The main gallery at Collar Works exhibits provocative and spirited art works from emerging and underrepresented artists. Current and upcoming exhibitions are listed.



May 31 – July 13, 2019

Artists: Abe Abraham, Environmental Performance Agency, Emily Vey Duke and Cooper Battersby, Rina AC Dweck, Regina José Galindo, Brandon Giessmann, J Houston, Janice Howard, Jaimes Mayhew, Antonella Piemontese, Silvia Ruzanka, Tae Kyung Seo, Kurt Treeby, Paul Vanouse, Mike Yood.

Curated by Natalie Fleming and Van Tran Nguyen

Opening Reception: Friday, May 31 || 5 – 8pm

Episode 10: Collard Greens Dinner + Dialogue: Saturday, June 1 || 6pm

In the United States, freedom has historically been linked to the right to move as one pleases.  This limited understanding of freedom has led to the creation of a system that constrains the movement of the many to reinforce the supposed freedom of the few. Policies of containment can be found throughout the history of the United States: Japanese internment camps, Native American reservation systems, the Chinese Exclusion Act, and Jim Crow segregation, not to mention today’s mass incarceration of people of color, the travel ban blocking entry to those from majority-Muslim nations, and the closing of the government over the creation of a border wall between the United States and Mexico.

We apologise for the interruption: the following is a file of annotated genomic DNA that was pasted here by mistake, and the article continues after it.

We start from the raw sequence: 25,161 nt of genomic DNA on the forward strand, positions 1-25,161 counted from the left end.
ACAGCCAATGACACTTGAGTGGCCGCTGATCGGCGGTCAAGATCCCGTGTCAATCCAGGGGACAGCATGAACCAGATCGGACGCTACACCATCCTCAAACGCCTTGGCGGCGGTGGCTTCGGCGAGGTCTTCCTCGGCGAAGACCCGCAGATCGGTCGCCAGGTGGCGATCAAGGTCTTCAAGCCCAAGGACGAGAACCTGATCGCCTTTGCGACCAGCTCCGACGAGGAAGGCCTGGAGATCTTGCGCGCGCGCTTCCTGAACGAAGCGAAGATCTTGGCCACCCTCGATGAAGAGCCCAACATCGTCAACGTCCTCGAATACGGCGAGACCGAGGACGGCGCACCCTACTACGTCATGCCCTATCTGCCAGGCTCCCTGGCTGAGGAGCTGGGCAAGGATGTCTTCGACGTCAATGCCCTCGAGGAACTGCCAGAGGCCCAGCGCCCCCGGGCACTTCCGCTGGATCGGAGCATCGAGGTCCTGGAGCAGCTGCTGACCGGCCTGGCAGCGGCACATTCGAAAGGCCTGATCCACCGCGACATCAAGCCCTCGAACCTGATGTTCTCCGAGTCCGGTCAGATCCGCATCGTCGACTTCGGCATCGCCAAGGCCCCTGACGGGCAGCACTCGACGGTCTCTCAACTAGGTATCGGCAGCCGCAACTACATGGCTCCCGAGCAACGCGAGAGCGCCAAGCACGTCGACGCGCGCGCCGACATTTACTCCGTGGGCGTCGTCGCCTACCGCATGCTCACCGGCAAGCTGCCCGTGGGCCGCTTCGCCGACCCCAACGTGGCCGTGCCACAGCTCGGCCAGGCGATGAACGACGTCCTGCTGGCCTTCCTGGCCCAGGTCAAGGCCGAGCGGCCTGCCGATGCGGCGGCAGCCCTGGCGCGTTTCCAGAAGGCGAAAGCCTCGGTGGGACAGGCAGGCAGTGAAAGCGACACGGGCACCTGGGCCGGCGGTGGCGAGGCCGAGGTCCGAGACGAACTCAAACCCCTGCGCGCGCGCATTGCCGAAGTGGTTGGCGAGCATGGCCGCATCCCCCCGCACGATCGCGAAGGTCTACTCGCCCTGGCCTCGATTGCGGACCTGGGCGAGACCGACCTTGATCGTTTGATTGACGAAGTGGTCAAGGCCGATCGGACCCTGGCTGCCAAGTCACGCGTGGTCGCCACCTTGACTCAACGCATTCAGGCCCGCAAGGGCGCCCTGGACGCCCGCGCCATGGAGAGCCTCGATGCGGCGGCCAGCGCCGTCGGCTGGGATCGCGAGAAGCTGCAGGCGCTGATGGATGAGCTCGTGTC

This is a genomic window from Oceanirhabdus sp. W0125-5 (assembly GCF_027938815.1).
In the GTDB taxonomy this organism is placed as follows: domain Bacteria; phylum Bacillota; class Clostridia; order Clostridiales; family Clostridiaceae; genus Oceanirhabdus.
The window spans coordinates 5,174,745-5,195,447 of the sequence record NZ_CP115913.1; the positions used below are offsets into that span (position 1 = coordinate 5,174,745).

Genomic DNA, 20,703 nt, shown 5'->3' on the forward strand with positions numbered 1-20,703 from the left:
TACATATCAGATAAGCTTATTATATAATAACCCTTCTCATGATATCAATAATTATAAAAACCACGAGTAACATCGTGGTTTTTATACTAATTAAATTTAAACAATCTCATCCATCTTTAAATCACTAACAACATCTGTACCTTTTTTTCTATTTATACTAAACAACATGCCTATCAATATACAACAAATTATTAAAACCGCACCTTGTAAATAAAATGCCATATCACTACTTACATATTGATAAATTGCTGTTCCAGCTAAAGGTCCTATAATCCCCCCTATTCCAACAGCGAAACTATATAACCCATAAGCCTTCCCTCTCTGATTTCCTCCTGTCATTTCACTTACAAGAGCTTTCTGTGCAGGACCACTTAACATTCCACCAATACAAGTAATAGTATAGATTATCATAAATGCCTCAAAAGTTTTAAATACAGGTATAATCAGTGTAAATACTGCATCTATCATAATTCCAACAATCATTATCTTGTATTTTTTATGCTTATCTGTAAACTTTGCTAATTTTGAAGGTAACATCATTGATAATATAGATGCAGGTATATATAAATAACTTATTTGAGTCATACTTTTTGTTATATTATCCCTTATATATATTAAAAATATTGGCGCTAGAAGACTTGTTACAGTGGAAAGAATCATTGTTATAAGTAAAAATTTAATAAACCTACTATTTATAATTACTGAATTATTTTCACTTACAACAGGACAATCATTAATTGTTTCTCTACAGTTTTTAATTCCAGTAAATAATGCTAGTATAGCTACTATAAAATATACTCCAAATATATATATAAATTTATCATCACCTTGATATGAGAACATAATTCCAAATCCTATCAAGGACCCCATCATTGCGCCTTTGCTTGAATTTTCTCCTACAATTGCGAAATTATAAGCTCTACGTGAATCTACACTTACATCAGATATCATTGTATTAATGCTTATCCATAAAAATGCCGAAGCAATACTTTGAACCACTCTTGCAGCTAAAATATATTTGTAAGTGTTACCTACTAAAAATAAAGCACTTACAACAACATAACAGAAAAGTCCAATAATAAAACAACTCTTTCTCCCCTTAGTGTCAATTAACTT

In our modern history of art, freedom has also been conceptualized as movement: the avant-garde pushed our society forward through their new and unconventional choices.  Like the first line of an army charging into battle, these artists attempt novel works of art while denying any previous influences or collaborators. This concept of freedom has restricted our understanding of what artistic genius looks like to the domain of white men, who, as art historian Linda Nochlin famously pointed out, have suffered from less societal restrictions to their claims of independence and exceptionality. 

Contemporary artists and historians working in disability studies, gender studies, critical race theory, and queer theory, among other fields, have begun the important work of dismantling the conflation of freedom with movement.  How does our current limited definition of freedom support hegemonic capitalist, nationalist, sexist, racist, ablest, homophobic, transphobic systems of power in the art world and beyond? How can we visualize alternative notions of freedom through art? How can mobility participate in the limitation or denial of such freedoms? And what happens when artists and viewers not only resist moving forward, but choose to stand shockingly still? 

The group exhibition, Art Stands Still, opens at Collar Works, a repurposed textile factory, within Troy, New York, a city that was once celebrated for its position at the forefront of American industrial achievement. Like many Rust Belt economies, it experienced a sharp economic decline in the late twentieth century. What is forward for cities like Troy? Art Stands Still looks to create a place for a community of alternatives to spatial, temporal, and social advancement.

Just for a moment, let’s not go anywhere, together.

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